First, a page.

The cell mass of mutated strains may be produced using a recycle and vacuum system as described in Cysewski et al (1977)3. The majority of cells employed should demonstrate a very pronounced degree of elongation throughout the first 10-15 hours of continuous cultivation. Many of the cells should be approaching vegetative length of 15-20 times that of the short vegetative cells which predominated in the batch cultures or semi-batch cultures. An automatic collector may be attached to the growth vessel to receive the ethanol producing cells and they can be converted to a 70 ml culture, every hour, that contains an optimum concentration of the carbon sources for maximum ethanol production.
It is also possible to operate a chemostat or recycle system at higher dilution rates approaching maximum growth rate. A continuous flow cell can be connected to a spectrophotometer, which in turn regulates the flow rate of the reservoir. This can effectively convert the chemostat into a turbidostat without the risk of any deterioration into a batch culture. The principle of maximizing the number of ethanol producing cells at the fastest possible dilution rate, therefore, resembles the procedures for single cell protein production, except that the steady state concentration of the limiting carbon source must be sufficiently below saturation point (4.6 g/l) to permit morphological change. These active ethanol producing cells can then be introduced into batch cultures containing 0.4-50.0 g/l of the carbon source, every hour, so that the continuous culture can be operated at a high turn-over rate without the disadvantages of a slow restricted rate.
A high vacuum continuous culture system can also be used. This embodiment incorporates the additional advantage of vacuum fermentation. Since the organisms used are strictly anaerobic such vacuum fermentation is possible. In such a system, at higher substrate concentrations and higher ethanol concentrations, the strong inhibitory effect of the ethanol is greatly relieved both inside the growth chamber and in subsequent batch cultures, if such are utilized. The vacuum apparatus effectively draws off the ethanol as fast as it is produced and thereby reduces the inhibitory effect of the ethanol to the organism which produces the ethanol.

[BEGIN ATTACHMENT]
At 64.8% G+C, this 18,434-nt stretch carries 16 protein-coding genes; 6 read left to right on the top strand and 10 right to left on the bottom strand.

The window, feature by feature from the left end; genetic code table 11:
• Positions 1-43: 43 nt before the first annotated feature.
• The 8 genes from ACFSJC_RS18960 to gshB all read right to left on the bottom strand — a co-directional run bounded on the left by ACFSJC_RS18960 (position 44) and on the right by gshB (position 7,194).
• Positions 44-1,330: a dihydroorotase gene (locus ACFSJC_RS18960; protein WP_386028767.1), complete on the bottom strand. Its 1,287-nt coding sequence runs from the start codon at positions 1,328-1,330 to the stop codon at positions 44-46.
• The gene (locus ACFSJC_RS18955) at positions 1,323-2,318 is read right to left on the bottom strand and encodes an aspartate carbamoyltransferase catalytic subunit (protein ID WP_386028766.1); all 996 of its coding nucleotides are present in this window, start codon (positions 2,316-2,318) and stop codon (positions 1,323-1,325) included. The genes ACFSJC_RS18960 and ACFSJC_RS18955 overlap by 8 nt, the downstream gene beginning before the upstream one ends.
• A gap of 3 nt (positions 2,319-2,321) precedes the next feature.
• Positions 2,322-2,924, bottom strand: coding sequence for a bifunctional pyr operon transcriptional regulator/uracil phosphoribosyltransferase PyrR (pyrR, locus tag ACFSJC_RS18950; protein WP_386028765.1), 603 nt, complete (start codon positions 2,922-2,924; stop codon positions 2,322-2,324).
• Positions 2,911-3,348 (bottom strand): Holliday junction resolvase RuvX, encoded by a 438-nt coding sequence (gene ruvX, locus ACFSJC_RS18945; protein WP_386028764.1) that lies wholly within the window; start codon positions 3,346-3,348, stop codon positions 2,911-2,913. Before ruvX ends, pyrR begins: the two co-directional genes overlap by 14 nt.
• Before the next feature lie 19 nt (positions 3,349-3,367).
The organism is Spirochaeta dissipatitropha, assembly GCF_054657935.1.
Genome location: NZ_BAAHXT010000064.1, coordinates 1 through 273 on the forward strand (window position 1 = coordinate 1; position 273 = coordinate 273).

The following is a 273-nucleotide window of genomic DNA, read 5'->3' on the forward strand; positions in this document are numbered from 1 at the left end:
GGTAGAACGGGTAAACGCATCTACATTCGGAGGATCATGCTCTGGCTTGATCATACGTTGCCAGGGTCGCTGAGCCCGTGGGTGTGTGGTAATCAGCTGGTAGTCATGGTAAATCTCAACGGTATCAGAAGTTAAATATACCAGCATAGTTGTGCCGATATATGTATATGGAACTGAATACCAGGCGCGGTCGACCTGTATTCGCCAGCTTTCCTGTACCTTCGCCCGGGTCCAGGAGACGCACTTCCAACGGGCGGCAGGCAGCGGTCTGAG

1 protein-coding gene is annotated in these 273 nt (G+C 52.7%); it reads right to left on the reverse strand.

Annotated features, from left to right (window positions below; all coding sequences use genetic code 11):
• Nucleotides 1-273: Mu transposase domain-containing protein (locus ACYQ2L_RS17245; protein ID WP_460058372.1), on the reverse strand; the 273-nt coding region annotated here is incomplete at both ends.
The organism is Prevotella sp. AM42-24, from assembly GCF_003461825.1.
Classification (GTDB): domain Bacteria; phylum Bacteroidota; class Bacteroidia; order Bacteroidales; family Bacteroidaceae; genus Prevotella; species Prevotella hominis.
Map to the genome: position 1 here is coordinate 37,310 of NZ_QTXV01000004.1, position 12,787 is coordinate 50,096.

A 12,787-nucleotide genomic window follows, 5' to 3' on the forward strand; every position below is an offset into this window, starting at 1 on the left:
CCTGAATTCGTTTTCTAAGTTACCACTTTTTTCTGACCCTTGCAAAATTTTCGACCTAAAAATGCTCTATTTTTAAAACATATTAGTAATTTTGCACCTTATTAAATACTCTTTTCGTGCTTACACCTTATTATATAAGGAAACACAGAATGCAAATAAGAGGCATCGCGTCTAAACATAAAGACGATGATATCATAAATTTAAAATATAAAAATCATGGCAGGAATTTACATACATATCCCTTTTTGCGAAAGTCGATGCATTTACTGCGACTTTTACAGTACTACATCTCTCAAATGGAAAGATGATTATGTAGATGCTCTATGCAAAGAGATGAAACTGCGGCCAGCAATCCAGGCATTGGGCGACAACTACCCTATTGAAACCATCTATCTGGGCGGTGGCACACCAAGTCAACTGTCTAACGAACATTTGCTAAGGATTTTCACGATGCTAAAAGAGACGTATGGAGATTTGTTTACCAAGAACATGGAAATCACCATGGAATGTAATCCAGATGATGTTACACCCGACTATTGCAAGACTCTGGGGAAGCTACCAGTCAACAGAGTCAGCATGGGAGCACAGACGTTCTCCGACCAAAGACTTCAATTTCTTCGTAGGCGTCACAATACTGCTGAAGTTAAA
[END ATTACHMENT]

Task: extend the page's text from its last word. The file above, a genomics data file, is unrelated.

1. Lee, C. K. and Ordal, Z. J. 1967. Regulatory Effect of Pyruvate on the Glucose Metabolism of Clostridium thermosaccharolyticum. J. Bacteriol. 94 (1): 530-536.
2. Ljungdahl, L. G.; Wiegel, J. and Rawson, J. R. 1979. Isolation from Soil and Properties of the Extreme Thermophile Clostridium thermohydrosulfuricum. J. Bacteriol. 139(3): 800-810.
3. Cysewski, G. R. and Wilke, C. R. 1977. Rapid Ethanol Fermentations Using Vacuum and Cell Recycle. Biotechnology and Bioengineering. XIX: 1125-1143.
4. Hsu, E. J. and Ordal, Z. J. 1968. Sporulation of Clostridium thermosaccharolyticum Under Conditions of Restricted Growth. J. Bacteriol. 97(3): 1511-1512.
5. Hsu, E. J. and Ordal, Z. J. 1969. Sporulation of Clostridium thermosaccharolyticum. Applied Microbiol. 18(5): 958-960.
6. Hsu, E. J. and Ordal, Z. J. 1970. Comparative Metabolism of Vegetative and Sporulating Cultures of Clostridium thermosaccharolyticum. J. Bacteriol. 102(2): 369-376.
7. Hsu, E. J. 1976. Synchronous Elongation of Clostridium thermosaccharolyticum and Its Relation to State I of Sporulation. In "Spore Research" (ed. G. W. Gould and J. Wolf), p. 223-242, Academic Press, London.
8. Hoffman, J. W., E. K. Chang, and E. J. Hsu, 1978. An Interruption in Cell Division by Catabolite Dilution Producing Synchronous Growth of Clostridium thermosaccharolyticum. In Spores VII, pp. 312-318. American Society for Microbiology, Washington, D.C.